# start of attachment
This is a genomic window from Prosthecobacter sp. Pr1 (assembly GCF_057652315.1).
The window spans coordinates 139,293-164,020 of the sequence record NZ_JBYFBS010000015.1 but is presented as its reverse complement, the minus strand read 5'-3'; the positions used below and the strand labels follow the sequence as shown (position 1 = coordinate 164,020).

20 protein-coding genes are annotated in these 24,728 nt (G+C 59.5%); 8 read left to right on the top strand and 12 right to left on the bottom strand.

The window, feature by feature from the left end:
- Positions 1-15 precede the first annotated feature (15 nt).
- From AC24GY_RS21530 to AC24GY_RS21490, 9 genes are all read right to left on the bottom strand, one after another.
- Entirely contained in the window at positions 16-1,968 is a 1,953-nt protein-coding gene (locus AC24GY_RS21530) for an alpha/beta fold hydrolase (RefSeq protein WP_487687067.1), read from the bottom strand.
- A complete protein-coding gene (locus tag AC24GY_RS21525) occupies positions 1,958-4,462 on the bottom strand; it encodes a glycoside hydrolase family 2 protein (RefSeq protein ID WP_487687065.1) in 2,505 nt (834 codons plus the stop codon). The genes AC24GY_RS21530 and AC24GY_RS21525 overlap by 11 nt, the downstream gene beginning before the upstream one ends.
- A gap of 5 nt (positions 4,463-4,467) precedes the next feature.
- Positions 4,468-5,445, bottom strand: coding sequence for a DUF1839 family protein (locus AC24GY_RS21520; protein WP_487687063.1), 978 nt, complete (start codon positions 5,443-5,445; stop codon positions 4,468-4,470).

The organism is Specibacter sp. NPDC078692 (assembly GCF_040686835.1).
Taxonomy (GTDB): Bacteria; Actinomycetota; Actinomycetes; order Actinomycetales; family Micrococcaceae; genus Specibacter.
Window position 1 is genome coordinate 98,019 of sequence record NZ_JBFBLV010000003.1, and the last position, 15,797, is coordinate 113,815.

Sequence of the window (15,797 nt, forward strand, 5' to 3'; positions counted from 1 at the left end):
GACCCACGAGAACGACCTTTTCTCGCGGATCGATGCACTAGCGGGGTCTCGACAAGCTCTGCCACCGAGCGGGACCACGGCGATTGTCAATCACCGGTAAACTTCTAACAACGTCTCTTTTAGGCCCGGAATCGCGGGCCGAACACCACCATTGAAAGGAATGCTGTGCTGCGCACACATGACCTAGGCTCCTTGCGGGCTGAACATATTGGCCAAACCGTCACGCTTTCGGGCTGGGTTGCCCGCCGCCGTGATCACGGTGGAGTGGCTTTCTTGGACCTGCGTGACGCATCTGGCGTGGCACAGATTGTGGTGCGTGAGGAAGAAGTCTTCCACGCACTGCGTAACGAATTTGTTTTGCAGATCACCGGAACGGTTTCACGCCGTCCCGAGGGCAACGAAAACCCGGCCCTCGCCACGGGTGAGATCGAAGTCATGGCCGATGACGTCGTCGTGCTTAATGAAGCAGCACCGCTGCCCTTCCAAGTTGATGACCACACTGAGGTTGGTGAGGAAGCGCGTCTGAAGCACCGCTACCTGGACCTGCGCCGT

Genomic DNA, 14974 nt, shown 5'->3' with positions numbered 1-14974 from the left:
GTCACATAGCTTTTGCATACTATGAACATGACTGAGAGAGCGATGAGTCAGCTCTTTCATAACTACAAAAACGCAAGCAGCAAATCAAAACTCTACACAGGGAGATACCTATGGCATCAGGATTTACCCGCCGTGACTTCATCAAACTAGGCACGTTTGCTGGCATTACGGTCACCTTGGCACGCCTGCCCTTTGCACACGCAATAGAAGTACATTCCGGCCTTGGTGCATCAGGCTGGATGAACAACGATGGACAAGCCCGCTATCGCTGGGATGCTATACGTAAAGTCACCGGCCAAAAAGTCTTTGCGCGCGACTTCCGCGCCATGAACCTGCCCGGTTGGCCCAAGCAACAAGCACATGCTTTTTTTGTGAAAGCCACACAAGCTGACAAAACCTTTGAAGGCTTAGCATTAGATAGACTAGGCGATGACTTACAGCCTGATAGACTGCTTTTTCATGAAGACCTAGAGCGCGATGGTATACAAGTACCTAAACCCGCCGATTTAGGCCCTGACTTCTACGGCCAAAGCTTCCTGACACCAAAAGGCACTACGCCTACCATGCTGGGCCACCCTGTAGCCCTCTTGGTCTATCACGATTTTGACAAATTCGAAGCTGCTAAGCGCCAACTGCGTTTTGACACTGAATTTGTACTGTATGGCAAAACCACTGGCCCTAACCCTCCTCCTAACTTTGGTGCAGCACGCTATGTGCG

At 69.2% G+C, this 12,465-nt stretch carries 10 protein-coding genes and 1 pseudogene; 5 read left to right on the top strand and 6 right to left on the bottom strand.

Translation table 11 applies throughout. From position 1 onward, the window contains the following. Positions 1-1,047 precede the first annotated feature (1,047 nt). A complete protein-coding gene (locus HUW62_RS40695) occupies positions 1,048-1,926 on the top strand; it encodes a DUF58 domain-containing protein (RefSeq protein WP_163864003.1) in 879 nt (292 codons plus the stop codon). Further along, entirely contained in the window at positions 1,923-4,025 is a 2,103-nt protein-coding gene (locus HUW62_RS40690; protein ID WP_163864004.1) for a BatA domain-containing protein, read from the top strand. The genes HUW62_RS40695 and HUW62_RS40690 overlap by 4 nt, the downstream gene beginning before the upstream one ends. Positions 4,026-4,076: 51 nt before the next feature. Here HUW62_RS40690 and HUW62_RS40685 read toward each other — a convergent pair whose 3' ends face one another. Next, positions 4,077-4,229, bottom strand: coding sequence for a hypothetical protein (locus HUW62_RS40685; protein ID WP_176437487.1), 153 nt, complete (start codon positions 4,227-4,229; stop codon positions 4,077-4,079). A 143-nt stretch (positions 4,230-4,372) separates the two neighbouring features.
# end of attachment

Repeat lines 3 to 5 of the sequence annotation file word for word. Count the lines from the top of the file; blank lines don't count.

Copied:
20 protein-coding genes are annotated in these 24,728 nt (G+C 59.5%); 8 read left to right on the top strand and 12 right to left on the bottom strand.

The window, feature by feature from the left end:
- Positions 1-15 precede the first annotated feature (15 nt).